Friday of the Fourteenth Week in Ordinary Time

In today’s Gospel passage, Jesus predicts coming persecutions. 

But I find that this passage raises the larger issue of courage in the face of any trial or adversity. 

In our humanity, we avoid adversity.  We do not run toward it by nature.  Even Jesus prayed in the Garden of Gethsemane in his human nature that the cup of suffering might be taken from him.  He showed natural human emotions in that moment.  However, his human nature being an instrument of his divine nature and his human will always being subject to his divine will, he committed to entering into his Passion because his divine will was fully one with the Father’s will.  His human will is never be at odds with his divine will.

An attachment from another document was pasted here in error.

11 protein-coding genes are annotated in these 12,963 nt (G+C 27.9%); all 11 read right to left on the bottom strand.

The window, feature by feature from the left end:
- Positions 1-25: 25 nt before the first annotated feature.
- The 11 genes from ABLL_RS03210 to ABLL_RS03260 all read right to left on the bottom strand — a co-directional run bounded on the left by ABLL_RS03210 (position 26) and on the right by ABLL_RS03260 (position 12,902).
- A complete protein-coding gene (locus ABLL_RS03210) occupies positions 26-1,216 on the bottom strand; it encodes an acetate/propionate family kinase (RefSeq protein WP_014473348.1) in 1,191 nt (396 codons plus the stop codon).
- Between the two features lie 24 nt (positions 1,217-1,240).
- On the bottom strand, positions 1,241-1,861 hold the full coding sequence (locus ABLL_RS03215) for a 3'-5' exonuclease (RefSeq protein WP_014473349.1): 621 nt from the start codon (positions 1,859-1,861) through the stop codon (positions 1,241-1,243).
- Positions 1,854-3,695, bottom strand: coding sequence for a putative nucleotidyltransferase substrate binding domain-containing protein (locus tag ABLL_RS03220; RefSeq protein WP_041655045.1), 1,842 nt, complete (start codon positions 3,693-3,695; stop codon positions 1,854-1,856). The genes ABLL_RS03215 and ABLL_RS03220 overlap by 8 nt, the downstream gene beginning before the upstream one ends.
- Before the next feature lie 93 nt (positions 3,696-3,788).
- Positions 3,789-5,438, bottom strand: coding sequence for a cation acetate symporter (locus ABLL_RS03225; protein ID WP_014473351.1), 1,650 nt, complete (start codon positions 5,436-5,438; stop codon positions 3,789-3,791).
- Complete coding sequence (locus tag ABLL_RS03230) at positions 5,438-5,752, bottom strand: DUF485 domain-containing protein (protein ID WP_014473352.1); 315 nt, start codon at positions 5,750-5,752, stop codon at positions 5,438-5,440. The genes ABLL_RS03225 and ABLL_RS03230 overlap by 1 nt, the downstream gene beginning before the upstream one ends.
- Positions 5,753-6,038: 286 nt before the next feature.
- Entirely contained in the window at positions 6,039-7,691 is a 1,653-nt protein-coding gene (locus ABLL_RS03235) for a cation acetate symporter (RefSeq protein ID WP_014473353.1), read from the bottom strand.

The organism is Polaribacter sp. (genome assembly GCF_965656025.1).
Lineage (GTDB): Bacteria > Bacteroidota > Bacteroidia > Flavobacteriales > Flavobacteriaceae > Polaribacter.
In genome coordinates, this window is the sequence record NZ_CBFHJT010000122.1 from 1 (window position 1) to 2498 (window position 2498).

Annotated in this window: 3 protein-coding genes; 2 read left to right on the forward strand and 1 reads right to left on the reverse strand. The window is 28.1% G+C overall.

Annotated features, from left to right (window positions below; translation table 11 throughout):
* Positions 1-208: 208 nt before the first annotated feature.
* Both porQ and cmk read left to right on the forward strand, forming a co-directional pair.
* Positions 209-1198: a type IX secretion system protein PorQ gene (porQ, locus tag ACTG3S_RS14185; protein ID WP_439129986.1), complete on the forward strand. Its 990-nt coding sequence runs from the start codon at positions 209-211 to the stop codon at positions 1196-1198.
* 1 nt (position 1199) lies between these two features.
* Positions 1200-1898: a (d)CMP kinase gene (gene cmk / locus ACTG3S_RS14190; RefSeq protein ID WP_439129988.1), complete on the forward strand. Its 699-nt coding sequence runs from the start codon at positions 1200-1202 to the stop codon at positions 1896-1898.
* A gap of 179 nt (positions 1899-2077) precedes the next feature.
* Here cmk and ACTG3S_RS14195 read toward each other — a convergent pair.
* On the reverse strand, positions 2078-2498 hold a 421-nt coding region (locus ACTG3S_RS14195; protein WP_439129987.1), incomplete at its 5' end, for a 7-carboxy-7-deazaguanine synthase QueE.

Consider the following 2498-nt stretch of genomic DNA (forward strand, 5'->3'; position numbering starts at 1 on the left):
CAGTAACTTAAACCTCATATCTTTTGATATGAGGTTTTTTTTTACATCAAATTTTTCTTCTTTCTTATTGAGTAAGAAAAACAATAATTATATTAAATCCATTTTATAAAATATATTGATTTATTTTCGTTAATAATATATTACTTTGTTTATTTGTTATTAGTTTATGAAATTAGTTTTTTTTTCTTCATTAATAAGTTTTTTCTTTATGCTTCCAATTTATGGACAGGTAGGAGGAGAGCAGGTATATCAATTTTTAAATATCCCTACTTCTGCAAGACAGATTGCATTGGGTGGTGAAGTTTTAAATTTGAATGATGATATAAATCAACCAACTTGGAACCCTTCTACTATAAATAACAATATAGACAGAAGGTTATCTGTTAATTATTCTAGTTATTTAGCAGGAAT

In our life, we find ourselves subject to various trials and adversities.  When we overcome them, or at least endure them, we usually find that we have grown from the experience.  The cross that we bear, or the yoke that we have, is unique to us.  As Fr. Maurice said last weekend, each yoke is custom fitted for each of us.  And we, in turn, are made for that yoke.  When a yoke does not fit an animal, it chafes the animal.  But, when the yoke fits well, it makes it much easier to pull the load. 

We know that God does not cause evil, but he permits it so that some good might come out of it.  That good that comes from our trials might be our own growth.  It might be an increase in our recognition of our dependence on God.  It might be the witness that we give to others during our suffering.  God does not remove our suffering in this life.  He does give grace and other assistance that help us to bear that suffering. 

Another priest told me that, if God calls you to it, he will give you the grace to get through it.

Does our faith give us courage during any difficulties?  Do we always look for the good that can come out of a bad situation?